Survey shows what Portsmouth patients thought of GP mergers 

Milton Park Surgery was one practice involved in a merger in the past five years. Picture: Malcolm Wells
Milton Park Surgery was one practice involved in a merger in the past five years. Picture: Malcolm Wells
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PATIENTS have experienced mixed results following the merger of GP practices, a survey has shown. 

A review of the mergers in Portsmouth was held and as part of the process, patients were asked to give their views.

For some of the moves, patients said they had benefited from longer opening hours, increased access to alternative clinicians and better specialist care.

But at other practices, the patients said getting an appointment was still a problem along with getting their choice of GP.

Portsmouth Clinical Commissioning Group (CCG), which undertook the survey with Healthwatch Portsmouth, oversees the mergers and said the report was a good insight but highlighted problems primary care is facing nationally.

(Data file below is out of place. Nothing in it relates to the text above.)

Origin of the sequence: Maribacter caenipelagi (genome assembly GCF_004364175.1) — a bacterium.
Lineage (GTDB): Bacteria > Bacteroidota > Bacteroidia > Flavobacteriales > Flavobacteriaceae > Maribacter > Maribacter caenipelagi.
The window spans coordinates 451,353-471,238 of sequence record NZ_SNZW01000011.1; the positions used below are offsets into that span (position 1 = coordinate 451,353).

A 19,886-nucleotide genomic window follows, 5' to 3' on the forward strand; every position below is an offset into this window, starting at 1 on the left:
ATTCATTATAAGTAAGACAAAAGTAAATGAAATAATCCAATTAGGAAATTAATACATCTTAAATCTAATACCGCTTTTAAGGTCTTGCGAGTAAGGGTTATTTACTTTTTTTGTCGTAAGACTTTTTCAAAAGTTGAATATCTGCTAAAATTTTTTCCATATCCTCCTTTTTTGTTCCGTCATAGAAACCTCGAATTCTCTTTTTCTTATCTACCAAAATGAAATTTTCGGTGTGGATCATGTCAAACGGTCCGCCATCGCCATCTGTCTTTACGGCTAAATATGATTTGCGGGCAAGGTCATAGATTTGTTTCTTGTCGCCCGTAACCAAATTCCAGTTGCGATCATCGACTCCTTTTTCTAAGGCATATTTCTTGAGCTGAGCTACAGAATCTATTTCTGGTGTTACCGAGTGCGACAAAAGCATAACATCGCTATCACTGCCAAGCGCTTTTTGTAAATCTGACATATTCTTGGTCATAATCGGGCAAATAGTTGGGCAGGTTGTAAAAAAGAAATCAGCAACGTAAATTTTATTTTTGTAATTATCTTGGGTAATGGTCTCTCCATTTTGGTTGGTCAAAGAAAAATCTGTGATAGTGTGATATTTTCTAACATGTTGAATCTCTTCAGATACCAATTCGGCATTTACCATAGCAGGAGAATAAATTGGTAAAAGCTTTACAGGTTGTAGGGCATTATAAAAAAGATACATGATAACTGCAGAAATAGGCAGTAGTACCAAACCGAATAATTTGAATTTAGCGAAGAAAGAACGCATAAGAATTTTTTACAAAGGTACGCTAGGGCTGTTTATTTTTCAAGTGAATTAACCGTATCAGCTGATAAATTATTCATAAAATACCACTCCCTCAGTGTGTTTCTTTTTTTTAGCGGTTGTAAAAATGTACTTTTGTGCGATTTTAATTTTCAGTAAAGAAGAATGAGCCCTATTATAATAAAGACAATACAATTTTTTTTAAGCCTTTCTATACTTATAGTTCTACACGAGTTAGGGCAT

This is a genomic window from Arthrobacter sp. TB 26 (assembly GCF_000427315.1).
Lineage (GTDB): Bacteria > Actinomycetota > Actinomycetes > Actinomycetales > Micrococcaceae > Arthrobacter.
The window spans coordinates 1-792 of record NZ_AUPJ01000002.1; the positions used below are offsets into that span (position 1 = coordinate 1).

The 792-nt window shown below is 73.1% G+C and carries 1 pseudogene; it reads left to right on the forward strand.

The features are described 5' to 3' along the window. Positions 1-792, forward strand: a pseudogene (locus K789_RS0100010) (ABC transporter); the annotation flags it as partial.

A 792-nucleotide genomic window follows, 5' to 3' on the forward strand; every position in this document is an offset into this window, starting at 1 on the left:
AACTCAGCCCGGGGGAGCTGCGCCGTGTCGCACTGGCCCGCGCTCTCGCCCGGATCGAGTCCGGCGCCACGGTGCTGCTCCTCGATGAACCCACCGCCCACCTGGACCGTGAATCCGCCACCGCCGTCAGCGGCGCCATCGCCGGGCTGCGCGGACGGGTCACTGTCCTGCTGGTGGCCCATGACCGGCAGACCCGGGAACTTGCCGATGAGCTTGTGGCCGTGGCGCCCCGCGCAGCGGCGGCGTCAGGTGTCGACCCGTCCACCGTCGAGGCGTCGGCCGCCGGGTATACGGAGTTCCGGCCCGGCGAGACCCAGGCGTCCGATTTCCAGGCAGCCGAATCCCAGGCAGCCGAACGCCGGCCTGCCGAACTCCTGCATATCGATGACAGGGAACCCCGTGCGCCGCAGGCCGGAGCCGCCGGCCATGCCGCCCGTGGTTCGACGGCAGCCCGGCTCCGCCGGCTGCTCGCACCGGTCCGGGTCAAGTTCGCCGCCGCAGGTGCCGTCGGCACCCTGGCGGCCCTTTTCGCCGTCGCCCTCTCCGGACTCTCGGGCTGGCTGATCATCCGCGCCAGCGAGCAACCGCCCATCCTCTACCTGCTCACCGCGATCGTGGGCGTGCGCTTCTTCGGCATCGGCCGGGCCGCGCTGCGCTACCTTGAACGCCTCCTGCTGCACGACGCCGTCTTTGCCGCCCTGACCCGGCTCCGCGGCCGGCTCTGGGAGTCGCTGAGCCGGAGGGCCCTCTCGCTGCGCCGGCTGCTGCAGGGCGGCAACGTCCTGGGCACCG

In the past five years there have been 10 practice mergers in the city, three branch site closures and two site moves.

The survey for one merger found only 20 per cent of patients agreed they had a wider choice of appointment and 18 per cent agreed they had better access. 

But for a different merger, 77 per cent agreed the opening hours were better while from a third merger 82 per cent of patients agreed they had better access to specialist care.

The survey also interviewed clinical and non-clinical staff at the practices. The report said internal benefits included the ability to share best practice and refine policies plus more opportunity for clinical peer support. There were also comments from non-clinical staff that there was more cover now in place, and greater opportunity for role development.’

Terri Russell, the CCG’s deputy director of primary care, said: ‘While this survey involved practices which have merged, it’s probably fair to say that some of the issues, such as access to GPs, probably also apply to those GP practices which have not merged, both in Portsmouth and nationally.

‘What we can say for certainty is that “no change” was not an option for those practices which have merged, particularly the smaller ones. The Portsmouth mergers have undoubtedly ensured that some practices facing closure have been able to stay open, recruit and retain staff, and offer their patients extended opening hours.’